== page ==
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Quantum algorithms in the presence of decoherence: optical experiments Masoud Mohseni, Jeff Lundeen, Kevin Resch and Aephraim Steinberg Department of Physics, University of Toronto Friendly neighborhood theorists: Daniel Lidar, Sara Schneider,... Helpful summer student: Guillaume Foucaud

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Motivation Photons are an ideal system for carrying quantum info. (Nonscalable) linear-optics quantum computation may prove essential as part of quantum communications links. Efficient (scalable) linear-optical quantum computation is a very promising avenue of research, relying on the same toolbox (and more). In any quantum computation scheme, the smoky dragon is decoherence and errors. Without error correction, quantum computation would be nothing but a pipe dream. We demonstrate how decoherence-free subspaces (DFSs) may be incorporated into a prototype optical quantum algorithm.

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Prototype algorithm: Deutsch's Problem (2-qbit version) An oracle takes as input a bit x, and calculates an unknown one-bit function f(x). [quantum version: inputs x&y; outputs x & y f(x)] Our mission, should we decide to accept it: Determine, with as few queries as possible, whether or not f(0) = f(1). Classically: must measure both f(0) and f(1). [For n-bit extension, need at least 2 n-1 +1 queries] Quantum mechanically: a single query suffices. [Even for n-bit problem, since only yes/no outcome desired.]

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Standard Deutsch-Jozsa Algorithm H H xx H y y f(x) Physical realization of qubits We use a four-rail representation of our two physical qubits and encode the logical states 00, 01, 10 and 11 by a photon traveling down one of the four optical rails numbered 1, 2, 3 and 4, respectively Photon number basis 1 st qubit 2 nd qubit Computational basis Bob (oracle)Alice DJ algorithm and 4-rail qubits [Cf. Cerf, Adami, & Kwiat, PRA 57, R1477 (1998)]

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Quantum gateFour rails implementation 50/50 beam splitters swap between two rails Quantum gateFour rails implementation It is easy to implement a universal set up of one and two qubit operations in such a representation Implementation of simple gates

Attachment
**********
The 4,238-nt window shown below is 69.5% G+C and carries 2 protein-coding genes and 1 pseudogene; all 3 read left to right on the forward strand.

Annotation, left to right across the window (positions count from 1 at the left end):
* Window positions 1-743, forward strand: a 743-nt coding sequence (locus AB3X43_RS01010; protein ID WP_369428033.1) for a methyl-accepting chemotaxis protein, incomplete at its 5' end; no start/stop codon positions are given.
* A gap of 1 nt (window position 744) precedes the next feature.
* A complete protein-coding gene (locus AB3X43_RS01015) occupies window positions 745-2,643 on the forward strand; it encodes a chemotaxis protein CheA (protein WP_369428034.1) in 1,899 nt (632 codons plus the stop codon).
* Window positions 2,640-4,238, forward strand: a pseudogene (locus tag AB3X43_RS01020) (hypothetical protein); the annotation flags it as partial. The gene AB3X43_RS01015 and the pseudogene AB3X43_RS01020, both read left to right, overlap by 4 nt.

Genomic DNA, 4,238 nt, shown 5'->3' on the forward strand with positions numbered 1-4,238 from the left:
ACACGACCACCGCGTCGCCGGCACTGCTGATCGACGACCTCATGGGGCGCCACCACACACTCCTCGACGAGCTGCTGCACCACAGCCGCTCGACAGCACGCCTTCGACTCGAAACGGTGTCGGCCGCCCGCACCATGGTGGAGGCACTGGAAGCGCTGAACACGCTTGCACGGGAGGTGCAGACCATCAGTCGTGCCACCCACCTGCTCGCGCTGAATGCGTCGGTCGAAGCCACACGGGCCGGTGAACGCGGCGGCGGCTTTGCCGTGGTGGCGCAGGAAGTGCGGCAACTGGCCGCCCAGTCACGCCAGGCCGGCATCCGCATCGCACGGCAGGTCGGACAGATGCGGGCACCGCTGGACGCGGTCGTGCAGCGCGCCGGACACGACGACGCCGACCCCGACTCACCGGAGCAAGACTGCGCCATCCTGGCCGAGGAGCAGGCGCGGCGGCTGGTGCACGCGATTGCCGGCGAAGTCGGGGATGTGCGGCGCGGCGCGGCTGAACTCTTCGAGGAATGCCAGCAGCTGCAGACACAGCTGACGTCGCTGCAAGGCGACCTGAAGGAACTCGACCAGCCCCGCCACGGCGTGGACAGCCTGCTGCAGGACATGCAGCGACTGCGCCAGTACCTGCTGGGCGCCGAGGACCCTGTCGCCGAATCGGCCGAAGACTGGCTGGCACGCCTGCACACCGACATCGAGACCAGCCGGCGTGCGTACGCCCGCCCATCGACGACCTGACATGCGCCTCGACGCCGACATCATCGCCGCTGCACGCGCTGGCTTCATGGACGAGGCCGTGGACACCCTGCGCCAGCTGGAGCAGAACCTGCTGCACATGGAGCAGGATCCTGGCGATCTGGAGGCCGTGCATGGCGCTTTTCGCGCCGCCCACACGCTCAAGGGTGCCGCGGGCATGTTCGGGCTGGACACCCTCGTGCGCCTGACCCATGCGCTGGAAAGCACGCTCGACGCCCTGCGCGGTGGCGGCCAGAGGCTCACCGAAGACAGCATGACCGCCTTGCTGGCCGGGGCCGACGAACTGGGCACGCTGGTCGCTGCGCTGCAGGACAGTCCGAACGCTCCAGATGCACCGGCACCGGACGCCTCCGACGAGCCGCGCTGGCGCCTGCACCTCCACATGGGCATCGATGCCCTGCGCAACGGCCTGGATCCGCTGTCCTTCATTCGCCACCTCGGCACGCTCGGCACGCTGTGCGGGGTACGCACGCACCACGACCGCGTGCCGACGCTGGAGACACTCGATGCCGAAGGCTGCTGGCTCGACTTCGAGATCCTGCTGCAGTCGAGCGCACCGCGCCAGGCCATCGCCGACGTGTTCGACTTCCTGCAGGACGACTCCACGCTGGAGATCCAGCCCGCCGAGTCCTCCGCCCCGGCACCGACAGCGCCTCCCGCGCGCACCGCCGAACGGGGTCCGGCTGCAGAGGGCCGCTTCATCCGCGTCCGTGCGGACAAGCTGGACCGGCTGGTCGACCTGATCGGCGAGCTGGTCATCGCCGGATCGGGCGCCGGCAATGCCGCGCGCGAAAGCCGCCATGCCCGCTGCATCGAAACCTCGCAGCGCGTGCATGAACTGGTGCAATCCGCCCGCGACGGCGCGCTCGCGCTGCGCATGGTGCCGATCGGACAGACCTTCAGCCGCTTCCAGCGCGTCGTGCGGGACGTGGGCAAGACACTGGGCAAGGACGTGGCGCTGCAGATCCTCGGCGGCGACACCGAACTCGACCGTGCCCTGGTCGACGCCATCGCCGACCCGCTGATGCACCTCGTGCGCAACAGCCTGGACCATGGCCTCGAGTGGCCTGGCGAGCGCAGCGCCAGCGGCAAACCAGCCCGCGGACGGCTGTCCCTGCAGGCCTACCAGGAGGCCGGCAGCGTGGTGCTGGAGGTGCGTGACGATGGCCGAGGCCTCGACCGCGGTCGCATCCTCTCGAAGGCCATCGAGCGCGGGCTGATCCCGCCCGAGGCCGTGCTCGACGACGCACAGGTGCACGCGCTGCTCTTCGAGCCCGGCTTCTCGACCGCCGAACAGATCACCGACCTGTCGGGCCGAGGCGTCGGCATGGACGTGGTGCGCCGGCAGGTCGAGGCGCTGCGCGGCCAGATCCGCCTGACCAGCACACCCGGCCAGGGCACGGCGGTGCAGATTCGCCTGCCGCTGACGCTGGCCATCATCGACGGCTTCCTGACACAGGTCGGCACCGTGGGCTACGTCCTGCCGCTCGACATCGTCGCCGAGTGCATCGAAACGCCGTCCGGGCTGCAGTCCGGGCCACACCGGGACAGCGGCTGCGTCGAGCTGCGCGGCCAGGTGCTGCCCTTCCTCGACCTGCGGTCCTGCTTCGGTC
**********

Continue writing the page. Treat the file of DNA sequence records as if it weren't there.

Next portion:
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Balanced oracle-01 f(0)=0,f(1)= Constant oracle-00 f(0)=f(1)= X Constant oracle-11 f(0)=f(1)= XX Balanced oracle-10 f(0)=1,f(1)= The transformations introduced by the 4 possible functions or “oracles” can also be implemented in this representation. Implementation of the oracle

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00 01 e i e i 10 But after oracle, only qubit 1 is needed for calculation. Encode this logical qubit in either DFS: (00,11) or (01,10). Error model and decoherence-free subspaces Consider a source of dephasing which acts symmetrically on states 01 and 10 (rails 2 and 3)… Modified Deutsch-Jozsa Quantum Circuit y f(x) H xx H y H DFSs: see Lidar, Chuang, Whaley, PRL 81, 2594 (1998) et cetera. Implementations: see Kwiat et al., Science 290,498 (2000) and Kielpinski et al., Science 291, 1013 (2001).

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Schematic diagram of D-J interferometer Oracle “Click” at either det. 1 or det. 2 (i.e., qubit 1 low) indicates a constant function; each looks at an interferometer comparing the two halves of the oracle. Interfering 1 with 4 and 2 with 3 is as effective as interfering 1 with 3 and 2 with 4 -- but insensitive to this decoherence model. Schematic of DJ, some failures